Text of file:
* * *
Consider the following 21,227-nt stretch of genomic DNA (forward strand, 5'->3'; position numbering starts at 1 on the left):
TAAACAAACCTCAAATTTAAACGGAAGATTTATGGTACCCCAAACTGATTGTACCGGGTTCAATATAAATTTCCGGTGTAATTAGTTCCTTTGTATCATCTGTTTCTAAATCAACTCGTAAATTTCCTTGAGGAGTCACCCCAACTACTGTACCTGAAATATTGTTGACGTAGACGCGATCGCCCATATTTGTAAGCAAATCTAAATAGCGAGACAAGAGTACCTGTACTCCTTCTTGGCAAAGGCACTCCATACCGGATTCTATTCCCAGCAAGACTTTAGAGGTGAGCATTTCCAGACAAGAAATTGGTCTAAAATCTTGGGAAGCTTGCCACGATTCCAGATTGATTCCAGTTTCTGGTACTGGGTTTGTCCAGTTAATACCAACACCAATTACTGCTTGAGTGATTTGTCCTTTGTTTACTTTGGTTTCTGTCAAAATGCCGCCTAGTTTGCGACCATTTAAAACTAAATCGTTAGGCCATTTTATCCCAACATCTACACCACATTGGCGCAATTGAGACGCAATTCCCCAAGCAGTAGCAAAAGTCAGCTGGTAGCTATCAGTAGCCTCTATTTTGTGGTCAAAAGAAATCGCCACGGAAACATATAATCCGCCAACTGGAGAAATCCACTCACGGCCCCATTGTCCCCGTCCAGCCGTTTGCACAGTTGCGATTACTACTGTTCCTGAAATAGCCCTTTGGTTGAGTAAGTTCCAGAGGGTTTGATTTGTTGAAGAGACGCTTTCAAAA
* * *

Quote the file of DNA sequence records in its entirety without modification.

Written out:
Consider the following 21,227-nt stretch of genomic DNA (forward strand, 5'->3'; position numbering starts at 1 on the left):
TAAACAAACCTCAAATTTAAACGGAAGATTTATGGTACCCCAAACTGATTGTACCGGGTTCAATATAAATTTCCGGTGTAATTAGTTCCTTTGTATCATCTGTTTCTAAATCAACTCGTAAATTTCCTTGAGGAGTCACCCCAACTACTGTACCTGAAATATTGTTGACGTAGACGCGATCGCCCATATTTGTAAGCAAATCTAAATAGCGAGACAAGAGTACCTGTACTCCTTCTTGGCAAAGGCACTCCATACCGGATTCTATTCCCAGCAAGACTTTAGAGGTGAGCATTTCCAGACAAGAAATTGGTCTAAAATCTTGGGAAGCTTGCCACGATTCCAGATTGATTCCAGTTTCTGGTACTGGGTTTGTCCAGTTAATACCAACACCAATTACTGCTTGAGTGATTTGTCCTTTGTTTACTTTGGTTTCTGTCAAAATGCCGCCTAGTTTGCGACCATTTAAAACTAAATCGTTAGGCCATTTTATCCCAACATCTACACCACATTGGCGCAATTGAGACGCAATTCCCCAAGCAGTAGCAAAAGTCAGCTGGTAGCTATCAGTAGCCTCTATTTTGTGGTCAAAAGAAATCGCCACGGAAACATATAATCCGCCAACTGGAGAAATCCACTCACGGCCCCATTGTCCCCGTCCAGCCGTTTGCACAGTTGCGATTACTACTGTTCCTGAAATAGCCCTTTGGTTGAGTAAGTTCCAGAGGGTTTGATTTGTTGAAGAGACGCTTTCAAAA